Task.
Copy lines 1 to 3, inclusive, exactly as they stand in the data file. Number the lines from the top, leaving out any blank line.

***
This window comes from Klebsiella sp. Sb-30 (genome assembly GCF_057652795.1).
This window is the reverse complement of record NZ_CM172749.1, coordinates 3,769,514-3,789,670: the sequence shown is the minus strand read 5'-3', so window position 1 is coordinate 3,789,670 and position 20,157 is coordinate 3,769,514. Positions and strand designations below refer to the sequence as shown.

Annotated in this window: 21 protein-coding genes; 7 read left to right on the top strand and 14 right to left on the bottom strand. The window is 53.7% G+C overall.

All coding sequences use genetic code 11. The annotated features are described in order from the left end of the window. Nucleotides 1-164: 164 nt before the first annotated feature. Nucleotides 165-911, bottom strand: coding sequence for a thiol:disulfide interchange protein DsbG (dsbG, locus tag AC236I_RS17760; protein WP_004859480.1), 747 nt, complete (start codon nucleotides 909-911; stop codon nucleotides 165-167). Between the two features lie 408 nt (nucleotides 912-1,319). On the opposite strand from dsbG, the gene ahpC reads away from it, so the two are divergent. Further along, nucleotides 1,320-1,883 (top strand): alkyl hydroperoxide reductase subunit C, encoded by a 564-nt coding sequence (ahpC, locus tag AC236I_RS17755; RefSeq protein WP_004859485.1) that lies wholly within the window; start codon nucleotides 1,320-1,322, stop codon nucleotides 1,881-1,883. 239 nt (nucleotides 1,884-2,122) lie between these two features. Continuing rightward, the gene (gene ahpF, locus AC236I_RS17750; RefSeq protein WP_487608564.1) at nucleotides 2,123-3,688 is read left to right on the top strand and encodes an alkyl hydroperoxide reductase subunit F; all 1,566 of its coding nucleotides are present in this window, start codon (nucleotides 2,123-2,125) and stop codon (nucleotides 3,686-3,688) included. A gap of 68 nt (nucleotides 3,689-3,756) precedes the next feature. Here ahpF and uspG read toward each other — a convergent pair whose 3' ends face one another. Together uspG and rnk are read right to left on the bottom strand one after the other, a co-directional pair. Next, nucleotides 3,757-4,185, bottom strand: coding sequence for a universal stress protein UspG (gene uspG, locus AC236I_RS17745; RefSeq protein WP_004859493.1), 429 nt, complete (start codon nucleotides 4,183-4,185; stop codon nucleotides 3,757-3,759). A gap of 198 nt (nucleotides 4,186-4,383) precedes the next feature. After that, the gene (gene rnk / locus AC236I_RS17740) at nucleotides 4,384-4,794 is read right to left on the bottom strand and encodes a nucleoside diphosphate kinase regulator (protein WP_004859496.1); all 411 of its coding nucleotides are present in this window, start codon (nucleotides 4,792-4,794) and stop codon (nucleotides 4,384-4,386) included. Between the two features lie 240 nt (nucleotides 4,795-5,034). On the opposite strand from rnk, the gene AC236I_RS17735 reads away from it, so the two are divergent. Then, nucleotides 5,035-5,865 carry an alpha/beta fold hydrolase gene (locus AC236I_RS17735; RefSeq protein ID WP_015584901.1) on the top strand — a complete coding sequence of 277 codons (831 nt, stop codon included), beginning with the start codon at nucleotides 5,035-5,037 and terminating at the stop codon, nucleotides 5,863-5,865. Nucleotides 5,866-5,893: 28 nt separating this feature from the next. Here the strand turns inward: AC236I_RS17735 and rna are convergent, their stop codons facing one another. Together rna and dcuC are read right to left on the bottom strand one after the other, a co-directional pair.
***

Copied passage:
This window comes from Klebsiella sp. Sb-30 (genome assembly GCF_057652795.1).
This window is the reverse complement of record NZ_CM172749.1, coordinates 3,769,514-3,789,670: the sequence shown is the minus strand read 5'-3', so window position 1 is coordinate 3,789,670 and position 20,157 is coordinate 3,769,514. Positions and strand designations below refer to the sequence as shown.

Annotated in this window: 21 protein-coding genes; 7 read left to right on the top strand and 14 right to left on the bottom strand. The window is 53.7% G+C overall.